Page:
One tool I found to be quite useful with narcissists is asking logical questions without showing any emotions.  You can say things like, “I don’t understand what you mean.  Would you explain that?”  “Why do you think that is a good idea?”  Asking these kinds of questions in a calm manner flusters narcissists.  It shows that you’re onto their manipulation, but in a manner that they know if they get mad at you, they’ll look foolish.  Since narcissists hate the very thought of looking bad in any way, chances are good they will change the subject to avoid this conversation.

If you don’t know much about boundaries, then it is time for you to learn.  You have every right to have reasonable boundaries, such as being able to say no without inciting rage.  You also don’t have to explain your boundaries.  Doing so only encourages a narcissist to try to convince their victim why their boundaries are wrong & instill doubt.  It’s best to state your boundaries without explanation.

Also never forget that the way the narcissist is treating you isn’t about you.  It isn’t personal at all.  I know it feels that way but the truth is the narcissist behaves this way because they have issues.  It isn’t because you deserve to be treated as they are doing.  Remembering this can help to take some of the pain out of their abusive ways.

Lastly, if you are able, low contact is a very good stepping stone to no contact.  Only deal with the narcissist when you feel able to do so.  Give yourself permission not to take every single phone call or visit the narcissist every time he or she demands you do so.  Sometimes, narcissists in this position will initiate no contact with their victim since the victim is no longer a good source of narcissistic supply.

Remember, no contact is a very big decision.  There is nothing wrong with you for taking your time about making that big step.  Don’t let anyone convince you otherwise!  You will know in your heart when the time is right & have the ability to do so!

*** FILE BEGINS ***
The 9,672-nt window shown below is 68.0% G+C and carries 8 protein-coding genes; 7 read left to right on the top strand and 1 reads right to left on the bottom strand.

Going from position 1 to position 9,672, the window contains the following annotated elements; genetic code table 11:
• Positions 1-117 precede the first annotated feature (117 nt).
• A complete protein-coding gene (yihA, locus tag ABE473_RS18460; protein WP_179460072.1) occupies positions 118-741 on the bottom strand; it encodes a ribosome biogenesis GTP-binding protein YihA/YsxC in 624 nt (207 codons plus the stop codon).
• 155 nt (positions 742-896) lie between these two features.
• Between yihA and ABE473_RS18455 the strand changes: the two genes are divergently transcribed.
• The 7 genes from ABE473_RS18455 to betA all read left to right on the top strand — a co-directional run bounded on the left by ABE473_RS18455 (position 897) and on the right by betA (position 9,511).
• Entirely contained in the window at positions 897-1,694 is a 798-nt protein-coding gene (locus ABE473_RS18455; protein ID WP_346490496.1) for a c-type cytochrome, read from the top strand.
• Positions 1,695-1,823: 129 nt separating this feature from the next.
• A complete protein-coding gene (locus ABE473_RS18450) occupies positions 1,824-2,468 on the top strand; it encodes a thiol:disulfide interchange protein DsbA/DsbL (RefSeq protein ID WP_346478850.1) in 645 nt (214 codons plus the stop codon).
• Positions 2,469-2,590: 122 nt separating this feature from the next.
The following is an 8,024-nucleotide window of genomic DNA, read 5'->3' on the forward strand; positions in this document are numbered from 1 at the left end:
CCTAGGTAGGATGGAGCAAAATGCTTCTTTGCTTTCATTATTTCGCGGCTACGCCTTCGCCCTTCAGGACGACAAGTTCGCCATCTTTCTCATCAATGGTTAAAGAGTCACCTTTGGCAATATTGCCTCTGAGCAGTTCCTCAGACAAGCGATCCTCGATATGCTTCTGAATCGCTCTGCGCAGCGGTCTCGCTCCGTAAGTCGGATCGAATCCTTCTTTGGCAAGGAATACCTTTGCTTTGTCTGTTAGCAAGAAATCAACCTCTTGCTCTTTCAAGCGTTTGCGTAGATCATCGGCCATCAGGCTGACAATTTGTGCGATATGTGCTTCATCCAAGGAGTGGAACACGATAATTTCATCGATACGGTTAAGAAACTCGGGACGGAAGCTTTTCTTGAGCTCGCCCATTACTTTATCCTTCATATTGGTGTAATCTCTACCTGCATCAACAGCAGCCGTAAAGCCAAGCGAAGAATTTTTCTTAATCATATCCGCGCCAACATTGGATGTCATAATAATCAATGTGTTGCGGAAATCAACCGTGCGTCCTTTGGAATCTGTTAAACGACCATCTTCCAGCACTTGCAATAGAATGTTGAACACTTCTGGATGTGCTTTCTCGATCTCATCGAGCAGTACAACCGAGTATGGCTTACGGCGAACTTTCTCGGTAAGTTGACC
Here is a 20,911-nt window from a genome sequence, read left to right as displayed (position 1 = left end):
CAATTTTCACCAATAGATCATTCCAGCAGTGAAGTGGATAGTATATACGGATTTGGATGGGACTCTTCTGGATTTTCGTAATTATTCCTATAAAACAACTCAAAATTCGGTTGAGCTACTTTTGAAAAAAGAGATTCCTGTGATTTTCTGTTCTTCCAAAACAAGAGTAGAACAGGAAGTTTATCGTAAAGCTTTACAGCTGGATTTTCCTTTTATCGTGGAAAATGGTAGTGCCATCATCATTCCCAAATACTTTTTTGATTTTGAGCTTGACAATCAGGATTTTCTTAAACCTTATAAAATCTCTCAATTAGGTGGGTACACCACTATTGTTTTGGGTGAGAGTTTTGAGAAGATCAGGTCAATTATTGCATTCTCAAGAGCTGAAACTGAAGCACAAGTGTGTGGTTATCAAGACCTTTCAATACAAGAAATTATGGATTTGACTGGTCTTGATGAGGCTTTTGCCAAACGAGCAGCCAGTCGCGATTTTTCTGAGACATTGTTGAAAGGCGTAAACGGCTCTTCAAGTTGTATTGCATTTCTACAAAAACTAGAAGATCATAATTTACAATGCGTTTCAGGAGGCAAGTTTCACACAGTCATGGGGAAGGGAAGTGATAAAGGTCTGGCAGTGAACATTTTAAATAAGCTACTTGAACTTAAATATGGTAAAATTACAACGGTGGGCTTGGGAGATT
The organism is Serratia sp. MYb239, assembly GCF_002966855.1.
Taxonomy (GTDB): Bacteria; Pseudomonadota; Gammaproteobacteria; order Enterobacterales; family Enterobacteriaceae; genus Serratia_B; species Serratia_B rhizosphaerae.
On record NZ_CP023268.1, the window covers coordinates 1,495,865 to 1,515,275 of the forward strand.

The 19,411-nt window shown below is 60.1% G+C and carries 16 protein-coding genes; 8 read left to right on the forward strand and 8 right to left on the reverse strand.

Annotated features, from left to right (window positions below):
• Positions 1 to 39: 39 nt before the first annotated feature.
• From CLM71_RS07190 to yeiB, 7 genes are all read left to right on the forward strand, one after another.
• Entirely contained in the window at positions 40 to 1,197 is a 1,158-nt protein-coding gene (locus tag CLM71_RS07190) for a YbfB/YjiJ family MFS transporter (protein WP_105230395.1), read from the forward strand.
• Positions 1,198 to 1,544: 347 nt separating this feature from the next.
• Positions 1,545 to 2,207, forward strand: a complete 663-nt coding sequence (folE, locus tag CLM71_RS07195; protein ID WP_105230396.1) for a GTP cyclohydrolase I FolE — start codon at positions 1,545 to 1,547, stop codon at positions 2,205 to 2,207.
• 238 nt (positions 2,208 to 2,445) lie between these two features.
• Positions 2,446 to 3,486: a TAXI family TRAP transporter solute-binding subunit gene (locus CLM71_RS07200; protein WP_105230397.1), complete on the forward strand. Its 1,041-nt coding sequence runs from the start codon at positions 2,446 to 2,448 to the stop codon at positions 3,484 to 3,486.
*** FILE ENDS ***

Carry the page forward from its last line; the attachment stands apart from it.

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Why Victims Should Tell Their Stories

Before I write one word on this topic, let me just say that I don’t believe every single person who has experienced abuse must write books or a blog about their experiences.  It’s a very good thing to do of course, but it also isn’t every person’s calling in life.  If you’re reading this & immediately felt badly because you have yet to write publicly about your experiences, then please stop.  You have no reason to feel badly!  That may not be what God has planned for you, & there is absolutely nothing wrong with that!

That being said….

I firmly believe that everyone who has suffered narcissistic abuse needs to be open about their experiences.  No victim has a reason to feel shame for being abused, so why hide it?  Why pretend it didn’t happen?  Instead, be open about your story.  The Bible says in  Proverbs 31:8-9:

“Speak up for the people who have no voice,
for the rights of all the down-and-outers.
Speak out for justice!
Stand up for the poor and destitute!”  (MSG)

By being open about your story, you can help other people!  Sharing your story in any capacity can let people know that they aren’t alone.  There are so many victims who don’t understand their pain & your story can help them.  There also are those who don’t know anything but abuse, & when they hear your similar story to theirs, their eyes open.  Suddenly they see how wrong the things that were done to them were.  Your story can give them the courage to walk away.

If you speak openly & without shame about your awful experiences, you can do more good than you realize.  You can help people in so many ways by doing nothing more than talking.

And, if you think this is only about other people, you’re wrong.  By being willing to discuss your own experiences, you can help yourself as well.

Do you know anything about the legends of vampires?  I read quite a bit about them when I was a kid.  I learned that vampires were very powerful, supernaturally powerful in fact, unless they were exposed to the sunlight.  The sun would utterly destroy  these impossibly strong, immortal beings by turning them into dust.  That same principle applies to issues stemming from abuse.  So long as they remain in the dark, in other words, they aren’t discussed, are ignored or hidden, they have a great deal of power.  They control your life.  Once you discuss them however, they lose that power like a vampire in the sunlight.  Discussing your issues helps to release you from their hold over you somehow.  It’s incredibly healing to be open about abusive experiences.

In my younger days, even though I knew something was very wrong, I still didn’t want to discuss the abusive situations I experienced.  I felt like if I did so, I was betraying my abusive parents & ex husband.  It seemed wrong to do anything other than hide what they did to me.  Not that they told me I shouldn’t tell anyone what they were doing, but it was as if it was some unwritten rule that I shouldn’t tell anyone what they did.  Many victims of abuse feel much the same as I did, that they shouldn’t “tattle” on their abuser.